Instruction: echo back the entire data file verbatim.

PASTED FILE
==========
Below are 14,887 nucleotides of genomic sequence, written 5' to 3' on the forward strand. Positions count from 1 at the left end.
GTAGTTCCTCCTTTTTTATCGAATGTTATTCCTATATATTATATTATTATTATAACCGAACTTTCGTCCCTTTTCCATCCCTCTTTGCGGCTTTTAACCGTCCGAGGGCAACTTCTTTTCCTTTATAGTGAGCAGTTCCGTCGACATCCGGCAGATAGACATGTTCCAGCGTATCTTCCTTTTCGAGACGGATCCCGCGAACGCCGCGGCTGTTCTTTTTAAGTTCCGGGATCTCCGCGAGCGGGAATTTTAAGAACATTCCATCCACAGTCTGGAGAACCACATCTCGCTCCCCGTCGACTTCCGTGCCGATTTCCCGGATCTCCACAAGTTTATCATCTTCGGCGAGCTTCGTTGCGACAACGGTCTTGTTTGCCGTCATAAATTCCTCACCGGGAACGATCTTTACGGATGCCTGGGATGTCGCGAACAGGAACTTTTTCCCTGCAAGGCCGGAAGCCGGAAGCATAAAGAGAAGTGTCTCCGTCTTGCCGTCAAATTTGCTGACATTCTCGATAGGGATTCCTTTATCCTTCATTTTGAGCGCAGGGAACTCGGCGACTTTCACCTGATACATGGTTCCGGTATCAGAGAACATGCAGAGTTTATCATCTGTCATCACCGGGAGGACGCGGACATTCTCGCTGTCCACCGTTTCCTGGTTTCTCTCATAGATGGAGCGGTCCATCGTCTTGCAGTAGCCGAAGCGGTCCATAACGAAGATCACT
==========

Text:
Below are 14,887 nucleotides of genomic sequence, written 5' to 3' on the forward strand. Positions count from 1 at the left end.
GTAGTTCCTCCTTTTTTATCGAATGTTATTCCTATATATTATATTATTATTATAACCGAACTTTCGTCCCTTTTCCATCCCTCTTTGCGGCTTTTAACCGTCCGAGGGCAACTTCTTTTCCTTTATAGTGAGCAGTTCCGTCGACATCCGGCAGATAGACATGTTCCAGCGTATCTTCCTTTTCGAGACGGATCCCGCGAACGCCGCGGCTGTTCTTTTTAAGTTCCGGGATCTCCGCGAGCGGGAATTTTAAGAACATTCCATCCACAGTCTGGAGAACCACATCTCGCTCCCCGTCGACTTCCGTGCCGATTTCCCGGATCTCCACAAGTTTATCATCTTCGGCGAGCTTCGTTGCGACAACGGTCTTGTTTGCCGTCATAAATTCCTCACCGGGAACGATCTTTACGGATGCCTGGGATGTCGCGAACAGGAACTTTTTCCCTGCAAGGCCGGAAGCCGGAAGCATAAAGAGAAGTGTCTCCGTCTTGCCGTCAAATTTGCTGACATTCTCGATAGGGATTCCTTTATCCTTCATTTTGAGCGCAGGGAACTCGGCGACTTTCACCTGATACATGGTTCCGGTATCAGAGAACATGCAGAGTTTATCATCTGTCATCACCGGGAGGACGCGGACATTCTCGCTGTCCACCGTTTCCTGGTTTCTCTCATAGATGGAGCGGTCCATCGTCTTGCAGTAGCCGAAGCGGTCCATAACGAAGATCACT